Niq Mhlongo just published a collection of interlinked short stories, called Affluenza. Danyela Demir interviewed him at the recent Time of the Writer Festival and it intrigued me. His use of the word affluenza apparently appeared first in his debut novel, Dog Eat Dog, published in 2004 and set in 1994. I determined I must read this first. What a book! what a protagonist.
Dingz has finally made it to Wits after writing matric twice to achieve university entrance marks. His funding has been turned down and he is not taking it lying down. It is 1994 and the day of South Africa’s first democratic elections is around the corner. Dingz creates a commotion at the Financial Aid Office but he has performed some research so, despite trying to stonewall him, they are forced to attend to him. This episode plunges the reader into the mind of Dingz. He is aggressive and short-tempered but sharp too. He is frustrating because he does some very stupid things, like drinking in public and then having a run-in with the police. He lurches from one crisis to another and one party to another; a typical student thrust into a new world, rebellious, hating petty rules yet wanting to get ahead and get his degree.
Reflections on his father and the times during apartheid when his family’s home was regularly invaded by violent, brutal policemen intersperse the narrative. No matter how often I read of incidents such as these, they never fail to stab me in the heart. Dingz also encounters rich, white students for the first time and the contrast between the ease of life for them, where the injury to a dog receives more medical attention than any of his family or friends could dream of, is a bitter shock. These encounters are interesting because of the contrast between the way the black students talk about white people in their absence and the way they speak to white people in their presence is stark. I love the hard-hitting honesty.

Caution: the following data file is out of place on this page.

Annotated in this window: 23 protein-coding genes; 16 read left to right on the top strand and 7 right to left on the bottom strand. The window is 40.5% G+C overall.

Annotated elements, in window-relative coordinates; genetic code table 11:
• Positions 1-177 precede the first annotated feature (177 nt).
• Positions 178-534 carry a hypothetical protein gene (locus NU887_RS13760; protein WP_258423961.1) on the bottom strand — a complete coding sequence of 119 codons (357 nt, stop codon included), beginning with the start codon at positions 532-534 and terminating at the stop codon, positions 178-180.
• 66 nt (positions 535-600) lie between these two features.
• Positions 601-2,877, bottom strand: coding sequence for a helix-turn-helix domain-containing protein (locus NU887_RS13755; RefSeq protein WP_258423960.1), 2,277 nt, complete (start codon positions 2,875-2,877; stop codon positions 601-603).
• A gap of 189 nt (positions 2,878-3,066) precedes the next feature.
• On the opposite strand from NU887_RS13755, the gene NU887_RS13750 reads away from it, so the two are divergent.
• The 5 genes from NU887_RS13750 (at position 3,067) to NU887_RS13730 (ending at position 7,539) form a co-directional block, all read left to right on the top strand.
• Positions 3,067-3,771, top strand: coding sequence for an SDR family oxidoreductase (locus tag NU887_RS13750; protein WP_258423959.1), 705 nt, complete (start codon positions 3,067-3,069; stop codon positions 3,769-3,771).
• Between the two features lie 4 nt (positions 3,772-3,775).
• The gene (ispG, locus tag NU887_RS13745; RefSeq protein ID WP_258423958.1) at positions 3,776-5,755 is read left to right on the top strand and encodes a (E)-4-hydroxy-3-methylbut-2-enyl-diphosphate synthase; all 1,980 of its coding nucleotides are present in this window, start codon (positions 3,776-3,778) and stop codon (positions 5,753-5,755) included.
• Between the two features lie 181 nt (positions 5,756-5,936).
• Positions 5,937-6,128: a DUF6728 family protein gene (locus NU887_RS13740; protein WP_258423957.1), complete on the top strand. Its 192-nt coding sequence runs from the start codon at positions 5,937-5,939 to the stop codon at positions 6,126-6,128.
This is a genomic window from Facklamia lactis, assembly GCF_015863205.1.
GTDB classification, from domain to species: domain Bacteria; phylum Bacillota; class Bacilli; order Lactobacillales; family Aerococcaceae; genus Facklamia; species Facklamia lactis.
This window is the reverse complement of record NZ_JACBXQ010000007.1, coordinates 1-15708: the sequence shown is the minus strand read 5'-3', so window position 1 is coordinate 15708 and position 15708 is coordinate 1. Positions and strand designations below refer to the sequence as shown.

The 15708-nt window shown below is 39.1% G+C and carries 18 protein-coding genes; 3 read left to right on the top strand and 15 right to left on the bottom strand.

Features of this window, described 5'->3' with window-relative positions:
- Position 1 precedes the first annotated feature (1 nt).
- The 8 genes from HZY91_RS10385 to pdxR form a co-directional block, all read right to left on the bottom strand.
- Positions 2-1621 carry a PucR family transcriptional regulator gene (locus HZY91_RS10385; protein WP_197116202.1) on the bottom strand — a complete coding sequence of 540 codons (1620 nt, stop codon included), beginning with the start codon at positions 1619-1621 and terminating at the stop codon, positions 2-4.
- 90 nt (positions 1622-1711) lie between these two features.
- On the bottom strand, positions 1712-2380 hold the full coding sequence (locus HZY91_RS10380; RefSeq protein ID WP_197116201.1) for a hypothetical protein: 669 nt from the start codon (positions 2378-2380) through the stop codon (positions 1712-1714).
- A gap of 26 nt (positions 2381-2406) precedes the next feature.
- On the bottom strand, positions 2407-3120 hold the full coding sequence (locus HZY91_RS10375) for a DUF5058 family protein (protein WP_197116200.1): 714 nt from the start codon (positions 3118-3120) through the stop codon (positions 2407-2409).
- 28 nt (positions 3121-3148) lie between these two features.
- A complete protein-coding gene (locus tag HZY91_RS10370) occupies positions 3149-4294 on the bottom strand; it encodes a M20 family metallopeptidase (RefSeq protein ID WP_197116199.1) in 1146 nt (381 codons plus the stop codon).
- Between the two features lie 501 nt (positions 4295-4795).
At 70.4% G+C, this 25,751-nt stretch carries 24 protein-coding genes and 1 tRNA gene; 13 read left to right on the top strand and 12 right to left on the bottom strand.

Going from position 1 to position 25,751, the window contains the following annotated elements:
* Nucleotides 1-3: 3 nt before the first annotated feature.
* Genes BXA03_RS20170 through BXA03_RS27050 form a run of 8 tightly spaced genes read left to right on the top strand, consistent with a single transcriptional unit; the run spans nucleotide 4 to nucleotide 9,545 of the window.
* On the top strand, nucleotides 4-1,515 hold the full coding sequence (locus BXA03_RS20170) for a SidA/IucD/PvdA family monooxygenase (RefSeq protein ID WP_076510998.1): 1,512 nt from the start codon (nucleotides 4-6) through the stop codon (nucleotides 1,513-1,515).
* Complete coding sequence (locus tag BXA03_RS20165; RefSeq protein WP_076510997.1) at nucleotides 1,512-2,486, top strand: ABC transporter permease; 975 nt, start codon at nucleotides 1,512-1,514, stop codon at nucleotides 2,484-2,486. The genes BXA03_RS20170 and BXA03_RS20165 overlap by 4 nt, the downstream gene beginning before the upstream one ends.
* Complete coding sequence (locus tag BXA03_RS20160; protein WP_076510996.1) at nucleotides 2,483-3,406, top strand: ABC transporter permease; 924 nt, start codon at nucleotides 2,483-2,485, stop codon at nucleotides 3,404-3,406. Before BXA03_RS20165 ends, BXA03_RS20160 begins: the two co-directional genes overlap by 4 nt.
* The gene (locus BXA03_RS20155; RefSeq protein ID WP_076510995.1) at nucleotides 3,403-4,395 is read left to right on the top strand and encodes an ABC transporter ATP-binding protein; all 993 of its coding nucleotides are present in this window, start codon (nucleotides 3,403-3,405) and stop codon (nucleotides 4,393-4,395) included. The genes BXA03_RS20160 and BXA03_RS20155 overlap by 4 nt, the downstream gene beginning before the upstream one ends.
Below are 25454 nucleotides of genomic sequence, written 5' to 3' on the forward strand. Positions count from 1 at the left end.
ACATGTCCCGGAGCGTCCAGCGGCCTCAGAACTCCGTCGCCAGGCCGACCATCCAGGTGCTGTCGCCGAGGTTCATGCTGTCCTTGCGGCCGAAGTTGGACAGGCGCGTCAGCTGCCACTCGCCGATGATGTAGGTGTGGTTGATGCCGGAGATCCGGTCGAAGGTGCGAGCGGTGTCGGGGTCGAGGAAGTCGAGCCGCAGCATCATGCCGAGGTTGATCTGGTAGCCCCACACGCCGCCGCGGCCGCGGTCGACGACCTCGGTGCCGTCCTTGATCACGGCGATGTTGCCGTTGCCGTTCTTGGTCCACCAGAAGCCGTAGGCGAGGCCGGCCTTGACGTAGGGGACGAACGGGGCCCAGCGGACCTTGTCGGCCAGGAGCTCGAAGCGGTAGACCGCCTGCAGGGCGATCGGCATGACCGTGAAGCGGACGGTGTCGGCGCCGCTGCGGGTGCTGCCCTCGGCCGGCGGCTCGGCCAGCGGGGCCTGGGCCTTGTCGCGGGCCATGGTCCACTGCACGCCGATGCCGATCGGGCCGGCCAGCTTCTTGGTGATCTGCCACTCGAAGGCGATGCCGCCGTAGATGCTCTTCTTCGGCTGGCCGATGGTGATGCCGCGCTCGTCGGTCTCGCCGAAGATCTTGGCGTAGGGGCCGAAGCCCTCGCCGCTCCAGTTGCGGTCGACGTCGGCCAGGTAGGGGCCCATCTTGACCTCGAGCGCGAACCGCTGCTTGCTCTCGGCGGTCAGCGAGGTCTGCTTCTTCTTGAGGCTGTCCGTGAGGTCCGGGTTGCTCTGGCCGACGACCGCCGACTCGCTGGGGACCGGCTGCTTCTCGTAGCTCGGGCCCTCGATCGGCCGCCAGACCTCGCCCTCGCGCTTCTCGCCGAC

Despite the seriousness of the topics, this novel is not a depressing tale of woe. It is written with humour and irony. It is vibrant, loud and colourful with smatterings of tsotsitaal (the vernacular spoken in Soweto where so many languages collide). The scene in the train to Orlando West where a preacher uses the opportunity to try and convert commuters is really funny. The writer has a wonderful knack of creating atmosphere through the use of dialogue and songs. Music accompanies everything, with lyrics included.
Even though it is now 12 years old, this novel is still highly relevant. If #RhodesMustFall and #FeesMustFall came as a surprise, this novel will make you wonder why it took so long.